Mar 19, 2011

Hm, actually I read two books

     I finished The Green Child fairly quickly, you know, with only ten pages left.  The last ten pages summed up the entire book.  Looking back at the story it seems a progression of scenes that are more and more Utopian.  The first is rural England in a small town village.  Remember that idyllic England was exactly those small, isolated areas filled with good people and calm serenity.  In fact it is not since people are lazy and stupid there as elsewhere.  The second scene is closer to perfect, a small independent country in South America.  The people are portrayed as inherently idle and simplistic.  Agrarian living is seen as a perfect society and a benevolent dictatorship (the protagonist) rules them towards a better living.  The final setting is in 'the green child's' homeland underground.  It is an isolated group of humans who seem to be more, well, more verdant.  I railed about the green child a bit in my last blog but it holds a bit more context now, having seen the society she originated in.

     The ideal society has no fear of death, no hardship and no variations.  There is one race and a strict caste system and all are complacent with it.  Even Olivero, our hero, enjoys it after rejecting his knowledge of the outside world.  There a five tiers to the caste which act more as levels of maturity which can be breached as wished.  The lowest is the level of youth and pleasure where casual sex and idleness are encouraged.  Above that is unskilled and skilled laborers who harvest their dull food supply and craft crystals which is the closest they have to art.  As with all Utopian novels the deeper influences of the author are pressed into the reader through the emphasis or neglect of all the variables of life.  It's not really fun to list but read a few Utopian novels and you can easily pick out what I'm talking about.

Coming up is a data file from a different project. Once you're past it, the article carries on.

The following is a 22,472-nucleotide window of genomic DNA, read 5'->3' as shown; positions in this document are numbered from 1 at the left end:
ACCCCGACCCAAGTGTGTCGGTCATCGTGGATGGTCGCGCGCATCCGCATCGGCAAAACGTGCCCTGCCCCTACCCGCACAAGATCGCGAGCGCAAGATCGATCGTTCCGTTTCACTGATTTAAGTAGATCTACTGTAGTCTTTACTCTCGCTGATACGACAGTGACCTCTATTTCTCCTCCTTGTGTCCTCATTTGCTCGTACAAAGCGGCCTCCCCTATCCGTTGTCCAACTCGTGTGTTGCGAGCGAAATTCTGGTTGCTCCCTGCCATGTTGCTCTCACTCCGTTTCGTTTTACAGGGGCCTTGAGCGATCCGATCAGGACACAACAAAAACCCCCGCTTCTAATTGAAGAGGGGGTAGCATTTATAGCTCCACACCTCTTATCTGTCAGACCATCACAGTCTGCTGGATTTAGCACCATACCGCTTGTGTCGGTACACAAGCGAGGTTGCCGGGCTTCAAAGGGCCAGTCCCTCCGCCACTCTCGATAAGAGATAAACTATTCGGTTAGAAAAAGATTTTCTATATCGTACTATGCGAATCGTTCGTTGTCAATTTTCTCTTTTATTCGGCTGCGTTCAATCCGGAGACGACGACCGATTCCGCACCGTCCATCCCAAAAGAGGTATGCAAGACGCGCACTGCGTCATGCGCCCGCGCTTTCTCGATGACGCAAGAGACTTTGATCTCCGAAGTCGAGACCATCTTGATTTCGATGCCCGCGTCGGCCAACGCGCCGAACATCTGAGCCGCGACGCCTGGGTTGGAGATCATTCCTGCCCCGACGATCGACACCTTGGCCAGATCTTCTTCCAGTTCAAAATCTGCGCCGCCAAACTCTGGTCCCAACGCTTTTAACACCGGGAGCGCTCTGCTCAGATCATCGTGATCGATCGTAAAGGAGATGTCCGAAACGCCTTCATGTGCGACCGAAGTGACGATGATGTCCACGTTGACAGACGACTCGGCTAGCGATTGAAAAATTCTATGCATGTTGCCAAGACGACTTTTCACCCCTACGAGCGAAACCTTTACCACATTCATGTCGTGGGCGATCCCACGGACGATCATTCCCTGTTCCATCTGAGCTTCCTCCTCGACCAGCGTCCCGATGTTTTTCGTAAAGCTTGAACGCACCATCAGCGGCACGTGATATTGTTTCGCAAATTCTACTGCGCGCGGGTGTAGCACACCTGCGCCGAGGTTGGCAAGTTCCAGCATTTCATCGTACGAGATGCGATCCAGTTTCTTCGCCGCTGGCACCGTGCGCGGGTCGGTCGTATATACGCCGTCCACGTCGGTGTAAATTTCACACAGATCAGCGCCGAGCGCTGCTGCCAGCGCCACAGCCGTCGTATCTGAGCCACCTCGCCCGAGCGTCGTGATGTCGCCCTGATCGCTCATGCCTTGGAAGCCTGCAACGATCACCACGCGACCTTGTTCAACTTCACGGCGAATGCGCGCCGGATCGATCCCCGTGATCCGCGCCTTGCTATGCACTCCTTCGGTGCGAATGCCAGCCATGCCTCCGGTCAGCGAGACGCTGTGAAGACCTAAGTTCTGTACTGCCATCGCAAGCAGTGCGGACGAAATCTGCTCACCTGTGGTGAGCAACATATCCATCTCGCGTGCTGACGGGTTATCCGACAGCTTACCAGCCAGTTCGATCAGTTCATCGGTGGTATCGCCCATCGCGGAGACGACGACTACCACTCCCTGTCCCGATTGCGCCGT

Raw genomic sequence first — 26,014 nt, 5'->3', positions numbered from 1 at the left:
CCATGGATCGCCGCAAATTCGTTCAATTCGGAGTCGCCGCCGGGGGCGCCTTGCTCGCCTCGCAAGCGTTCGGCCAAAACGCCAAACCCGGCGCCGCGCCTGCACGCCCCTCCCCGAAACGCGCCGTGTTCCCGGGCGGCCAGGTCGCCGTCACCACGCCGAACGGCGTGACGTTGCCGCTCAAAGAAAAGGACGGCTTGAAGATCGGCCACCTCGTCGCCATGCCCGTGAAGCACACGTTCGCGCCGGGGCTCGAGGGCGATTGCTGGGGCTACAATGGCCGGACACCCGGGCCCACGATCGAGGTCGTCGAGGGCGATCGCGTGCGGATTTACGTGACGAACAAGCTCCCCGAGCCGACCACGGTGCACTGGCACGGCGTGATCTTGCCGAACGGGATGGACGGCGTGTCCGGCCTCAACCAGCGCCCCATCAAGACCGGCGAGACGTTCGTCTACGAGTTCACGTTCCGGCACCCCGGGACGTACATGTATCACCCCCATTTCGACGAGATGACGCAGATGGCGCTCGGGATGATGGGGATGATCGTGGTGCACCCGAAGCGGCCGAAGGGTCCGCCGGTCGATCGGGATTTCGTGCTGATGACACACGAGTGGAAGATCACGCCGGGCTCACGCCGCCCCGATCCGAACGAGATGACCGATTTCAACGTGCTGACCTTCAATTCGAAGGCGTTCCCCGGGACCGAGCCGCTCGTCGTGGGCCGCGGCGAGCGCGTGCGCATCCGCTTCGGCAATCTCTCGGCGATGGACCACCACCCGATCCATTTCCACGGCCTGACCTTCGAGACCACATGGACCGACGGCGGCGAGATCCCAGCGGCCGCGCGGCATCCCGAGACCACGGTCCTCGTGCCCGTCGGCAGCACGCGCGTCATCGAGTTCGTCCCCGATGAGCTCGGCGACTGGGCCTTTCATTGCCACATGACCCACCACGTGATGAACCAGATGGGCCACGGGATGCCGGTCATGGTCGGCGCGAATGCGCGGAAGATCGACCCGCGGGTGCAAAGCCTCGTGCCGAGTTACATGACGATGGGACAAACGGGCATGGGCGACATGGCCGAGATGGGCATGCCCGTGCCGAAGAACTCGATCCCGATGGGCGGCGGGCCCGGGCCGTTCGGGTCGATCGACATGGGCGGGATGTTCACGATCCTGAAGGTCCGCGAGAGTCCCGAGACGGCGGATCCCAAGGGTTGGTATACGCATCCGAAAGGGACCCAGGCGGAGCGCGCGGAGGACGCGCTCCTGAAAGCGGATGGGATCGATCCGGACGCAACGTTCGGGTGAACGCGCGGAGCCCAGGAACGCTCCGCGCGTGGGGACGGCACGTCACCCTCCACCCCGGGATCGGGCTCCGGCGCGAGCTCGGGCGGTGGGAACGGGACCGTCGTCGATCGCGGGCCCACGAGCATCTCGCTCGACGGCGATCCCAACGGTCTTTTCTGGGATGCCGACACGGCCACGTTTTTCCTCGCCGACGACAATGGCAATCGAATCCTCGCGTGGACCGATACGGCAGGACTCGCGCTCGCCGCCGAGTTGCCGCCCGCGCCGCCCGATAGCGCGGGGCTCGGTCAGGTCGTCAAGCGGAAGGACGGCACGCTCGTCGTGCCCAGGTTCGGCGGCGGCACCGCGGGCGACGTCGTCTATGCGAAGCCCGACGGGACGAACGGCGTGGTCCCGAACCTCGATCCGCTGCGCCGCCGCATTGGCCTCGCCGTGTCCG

While I was waiting to finish The Green Child I went back to the library and grabbed a few more books.  Frank Baum's The Wonderful Wizard of Oz and Asimov's I, Robot among others.  I have been trying to read I, Robot for years.  UCF lost their copy about eight times and the Orlando system didn't ever have it in stock.  I could have paid for it but I already own too many books (haha, I don't think so really) and try not to buy anything I cannot pick up elsewhere.  Actually, it was in the search of I, Robot that lead me to reading The Foundation Trilogy also by Asimov.  I, Robot lived up to the airs surrounding it.  While a series of short stories it brought up ingenious scenarios and consequences that I think has been the fuel and fodder of animatronics and the imagination ever since.  Someday I will work my way through the rest of the Robot Chronicles as homage to one of the foundations (hah) of the science fiction universe as we know it.

     Also, I didn't post on St. Patrick's Day since I was pretty sleep deprived and I would have just written a post like this: co uyfe]]\h efwh uen nwefjb ewfi  eufeb ef ef  grr re jyhgfx  we3544g.... et cetera.  If you celebrated it then horay! If not well it was a Thursday.  I work til next Wed I think so I might not update until then although I have a speech contest to talk about.  I didn't compete, mind you, just observed.

501 books count:  59

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